Two Districts Declared Open Defecation Free | Lao Tribune

Two Districts Declared Open Defecation Free

The Lao government has declared the end of open defecation in the two districts of Thaphabath and Paksan in Borikhamxay Province. The two districts are the first of their kind to have been declared with this status in the country.

The declaration was made on Tuesday in the attendance of Borikhamxay Governor Mr Kongkeo Saysongkham, his deputy Mr Bounma Bouchaleun, and Director General of the Hygiene and Health Promotion Department of the Ministry of Health Dr Phat Keungsaneth.

Representatives from UNICEF Lao PDR, government agencies, local authorities, village chiefs, and relevant officials also attended the declaration.

The declaration means that all 75,000 people including children and women in the 80 villages of these two districts will now use toilets and avoid practicing open defecation.

The improvement follows the government’s efforts to improve sanitation and hygiene – and thus the health and well-being of communities – in the country.

With the support from Central Nam Saat, the Ministry of Health and UNICEF, the Provincial Health Office and the Provincial Lao Women’s Union, the decision was made to initiate a district wide approach to eliminate open defecation in June 2015.

While several villages have been declared “Open Defecation Free” (ODF) in other districts, Paksan and Thaphabath are the first two districts to be formally declared ODF in the Lao PDR.

This is a life-changing moment for the populations of Paksan and Thapphabath districts as poor sanitation remains one of the biggest barriers to development because of its impact on health and education.

Even before starting school, children are at risk from poor sanitation. Acute respiratory infections and diarrhoeal diseases are the main causes of death for children and are related to poor water, hygiene, and sanitation.

Open defecation is a major cause of under nutrition and stunning. The availability and use of toilets is important to the health and nutritional status of children. It is crucial for those living in remote and rural areas to understand the link between basic sanitation and improved health.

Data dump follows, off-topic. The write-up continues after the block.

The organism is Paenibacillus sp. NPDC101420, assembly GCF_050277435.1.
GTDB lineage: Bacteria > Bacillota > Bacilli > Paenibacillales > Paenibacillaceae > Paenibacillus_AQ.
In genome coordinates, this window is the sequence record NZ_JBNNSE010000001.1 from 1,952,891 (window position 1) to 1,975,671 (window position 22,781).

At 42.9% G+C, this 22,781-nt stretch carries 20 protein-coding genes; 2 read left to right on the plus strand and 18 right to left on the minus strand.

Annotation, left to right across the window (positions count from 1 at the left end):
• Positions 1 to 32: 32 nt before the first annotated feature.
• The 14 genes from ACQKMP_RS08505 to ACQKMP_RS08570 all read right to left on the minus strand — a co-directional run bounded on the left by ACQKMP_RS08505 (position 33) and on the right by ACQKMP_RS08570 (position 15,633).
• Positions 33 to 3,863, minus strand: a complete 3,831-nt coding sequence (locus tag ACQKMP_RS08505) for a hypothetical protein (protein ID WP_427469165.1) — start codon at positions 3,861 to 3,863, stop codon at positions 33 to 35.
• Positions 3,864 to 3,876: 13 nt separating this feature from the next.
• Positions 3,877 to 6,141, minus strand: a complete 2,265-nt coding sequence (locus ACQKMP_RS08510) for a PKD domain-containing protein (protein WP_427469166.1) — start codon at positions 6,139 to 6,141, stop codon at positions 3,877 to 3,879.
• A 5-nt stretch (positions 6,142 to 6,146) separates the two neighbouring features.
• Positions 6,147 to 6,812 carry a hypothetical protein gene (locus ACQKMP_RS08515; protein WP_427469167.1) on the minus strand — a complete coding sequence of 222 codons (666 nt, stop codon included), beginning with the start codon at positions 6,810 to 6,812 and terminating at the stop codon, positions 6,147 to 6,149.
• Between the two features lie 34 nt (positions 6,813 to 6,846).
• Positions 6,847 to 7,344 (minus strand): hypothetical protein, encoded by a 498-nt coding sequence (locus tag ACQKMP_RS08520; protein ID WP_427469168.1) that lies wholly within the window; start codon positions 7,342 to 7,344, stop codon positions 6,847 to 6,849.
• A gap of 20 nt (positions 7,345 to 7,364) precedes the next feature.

The contrast between urban and rural populations using improved sanitation is significant. In the Lao PDR, 91 per cent of urban dwellers use improved sanitation compared with only 48 per cent of people living in rural areas.

Laos is making significant progress in sanitation coverage. However, there is a need to improve access to and the use of these facilities. Creating demand and changing behavior is thus important to address the sanitation problem.

Increased demand along with ensuring access to sanitation products by poor communities will lead to sustained sanitation among poor households in rural areas.

It is estimated that more than 14,000 families in the districts of Thaphabath and Paksan are benefitting from the improved sanitation and hygiene.

However, sustaining this “Open Defecation Free” status will also be challenging for the districts. It is crucially important to maintain the status of ODF and move towards achieving total sanitation which includes use of toilets, hand washing with soap, the use of safe water, the consumption of safe food, a clean house and a clean environment.

They will need to continue their work persuading people to use toilets and practicing good hygiene to prevent diseases. In addition, there is much to be done to reach more villages and districts and to ensure a sustainable impact.

Plans are for more villages to achieve “Open Defecation Free” status by the end of 2016. With the help of Provincial Health Departments and the support of UNICEF Lao PDR, it is likely that all districts in the province will be declared ODF in the future.

Source: Lao News Agency